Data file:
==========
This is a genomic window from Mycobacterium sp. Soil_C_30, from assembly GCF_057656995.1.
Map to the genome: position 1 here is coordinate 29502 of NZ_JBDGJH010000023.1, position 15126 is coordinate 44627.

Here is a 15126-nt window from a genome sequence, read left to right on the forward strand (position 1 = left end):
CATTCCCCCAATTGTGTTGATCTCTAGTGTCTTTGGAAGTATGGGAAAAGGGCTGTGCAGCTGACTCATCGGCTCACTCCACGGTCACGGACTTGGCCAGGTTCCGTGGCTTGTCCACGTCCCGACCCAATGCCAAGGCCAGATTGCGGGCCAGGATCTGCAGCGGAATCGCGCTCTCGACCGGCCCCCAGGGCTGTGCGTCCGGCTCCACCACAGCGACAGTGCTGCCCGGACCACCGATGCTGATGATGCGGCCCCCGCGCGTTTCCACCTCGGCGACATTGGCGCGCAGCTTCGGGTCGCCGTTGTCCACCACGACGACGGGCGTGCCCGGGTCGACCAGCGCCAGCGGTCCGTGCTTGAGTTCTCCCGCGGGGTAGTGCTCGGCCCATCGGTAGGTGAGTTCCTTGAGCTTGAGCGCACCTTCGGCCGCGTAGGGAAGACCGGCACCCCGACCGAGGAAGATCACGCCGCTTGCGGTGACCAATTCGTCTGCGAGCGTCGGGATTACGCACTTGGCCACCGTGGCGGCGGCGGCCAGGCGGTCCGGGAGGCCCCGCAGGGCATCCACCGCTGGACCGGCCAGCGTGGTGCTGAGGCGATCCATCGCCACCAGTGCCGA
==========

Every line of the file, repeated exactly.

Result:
This is a genomic window from Mycobacterium sp. Soil_C_30, from assembly GCF_057656995.1.
Map to the genome: position 1 here is coordinate 29502 of NZ_JBDGJH010000023.1, position 15126 is coordinate 44627.

Here is a 15126-nt window from a genome sequence, read left to right on the forward strand (position 1 = left end):
CATTCCCCCAATTGTGTTGATCTCTAGTGTCTTTGGAAGTATGGGAAAAGGGCTGTGCAGCTGACTCATCGGCTCACTCCACGGTCACGGACTTGGCCAGGTTCCGTGGCTTGTCCACGTCCCGACCCAATGCCAAGGCCAGATTGCGGGCCAGGATCTGCAGCGGAATCGCGCTCTCGACCGGCCCCCAGGGCTGTGCGTCCGGCTCCACCACAGCGACAGTGCTGCCCGGACCACCGATGCTGATGATGCGGCCCCCGCGCGTTTCCACCTCGGCGACATTGGCGCGCAGCTTCGGGTCGCCGTTGTCCACCACGACGACGGGCGTGCCCGGGTCGACCAGCGCCAGCGGTCCGTGCTTGAGTTCTCCCGCGGGGTAGTGCTCGGCCCATCGGTAGGTGAGTTCCTTGAGCTTGAGCGCACCTTCGGCCGCGTAGGGAAGACCGGCACCCCGACCGAGGAAGATCACGCCGCTTGCGGTGACCAATTCGTCTGCGAGCGTCGGGATTACGCACTTGGCCACCGTGGCGGCGGCGGCCAGGCGGTCCGGGAGGCCCCGCAGGGCATCCACCGCTGGACCGGCCAGCGTGGTGCTGAGGCGATCCATCGCCACCAGTGCCGA